Ever since Genesis 3, it has been hard for people to get along. We’re all so different, and, because of our fallenness, those differences can annoy us, threaten us, and make us suspicious of one another. In jealousy, envy, and pride, we tend to think, say, and do nasty things to each other, making life unpleasant at times.
In the first century, there were two groups of people who didn’t get along very well—Jews and Gentiles. The Jews were descendants of Abraham through Isaac and Jacob. The Gentiles were everybody else. Both latent and overt hostility marked their relationship over the centuries. Paul addresses that enmity in Ephesians 2, and he talks about what God has done to rectify it. The solution he offers is still relevant today because the world is more polarized now than ever. In recent years we have witnessed a growing hostility between races, classes, genders, and political parties. The tension is exhausting and disillusioning.
How can God take widely diverse and disparate people and put them successfully into one new group? Paul’s answer is Jesus. Why? Because “he himself is our peace, who has made the two one and has destroyed the barrier, the dividing wall of hostility, by abolishing in his flesh the law with its commandments and regulations. His purpose was to create in himself one new man out of the two, thus making peace” (Eph 2:14-15).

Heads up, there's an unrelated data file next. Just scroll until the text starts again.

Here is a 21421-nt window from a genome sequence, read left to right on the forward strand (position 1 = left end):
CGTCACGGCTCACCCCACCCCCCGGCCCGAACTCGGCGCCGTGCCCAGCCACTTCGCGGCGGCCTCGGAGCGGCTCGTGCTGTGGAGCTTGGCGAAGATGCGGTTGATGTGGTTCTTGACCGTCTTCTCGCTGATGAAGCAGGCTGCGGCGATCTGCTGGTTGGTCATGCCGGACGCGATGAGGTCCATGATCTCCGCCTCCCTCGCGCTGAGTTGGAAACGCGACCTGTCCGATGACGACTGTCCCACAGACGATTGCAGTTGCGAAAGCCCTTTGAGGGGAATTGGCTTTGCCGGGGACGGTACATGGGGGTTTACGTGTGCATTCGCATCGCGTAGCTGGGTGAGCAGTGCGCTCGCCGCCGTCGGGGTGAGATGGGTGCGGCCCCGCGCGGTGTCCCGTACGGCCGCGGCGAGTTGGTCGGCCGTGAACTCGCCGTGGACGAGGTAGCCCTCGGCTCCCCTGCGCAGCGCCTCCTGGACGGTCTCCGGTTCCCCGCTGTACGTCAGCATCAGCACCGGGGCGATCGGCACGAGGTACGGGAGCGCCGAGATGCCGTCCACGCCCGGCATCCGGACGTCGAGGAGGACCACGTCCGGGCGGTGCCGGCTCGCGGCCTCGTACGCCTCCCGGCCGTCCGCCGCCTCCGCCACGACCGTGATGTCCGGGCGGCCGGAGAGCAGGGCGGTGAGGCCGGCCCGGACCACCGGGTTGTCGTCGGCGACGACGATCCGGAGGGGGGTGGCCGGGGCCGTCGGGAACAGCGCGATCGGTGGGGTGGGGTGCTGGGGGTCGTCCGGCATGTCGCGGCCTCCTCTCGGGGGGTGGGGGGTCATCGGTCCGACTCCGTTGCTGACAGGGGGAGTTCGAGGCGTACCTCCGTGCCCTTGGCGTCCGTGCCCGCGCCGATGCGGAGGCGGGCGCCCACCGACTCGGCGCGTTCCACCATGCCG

Paul argues that the source of alienation between Jew and Gentile—God’s law—was put on the shelf (2:15a) because the source of reconciliation—God’s Son—was put on the cross (2:13b, 16b). Human beings may be hostile to each other, but God treated his perfect Son as if he were all the world’s hostility rolled into one. And when Christ died on the cross, the Father regarded the hostility itself as having died, too. God’s purpose was to create one new humanity out of the two—a horizontal hostility replaced with horizontal peace (2:15b).
The result is that irreligious people (like the Gentiles, who thought they are “far off”) can now hear and believe the gospel of peace (2:17a). Religious people (like the Jews, who thought they are already near) can hear and believe that same gospel (2:17b). All are “far off” because of sin, but all can “draw near” now because of Jesus. God is wise in this regard. All who draw near to him wind up drawing near to each other, too. Indeed, the only way to fully experience the God who is community is to participate fully in his new community—the church.
That’s not always easy because we’re all different. But believers who draw near to God bear the marks of unity in diversity. That’s why Paul cites the Trinity two times in this passage (2:18, 22). God the Father, God the Son, and God the Holy Spirit are the ultimate model for the church—a community of truth, love, and unity in diversity.
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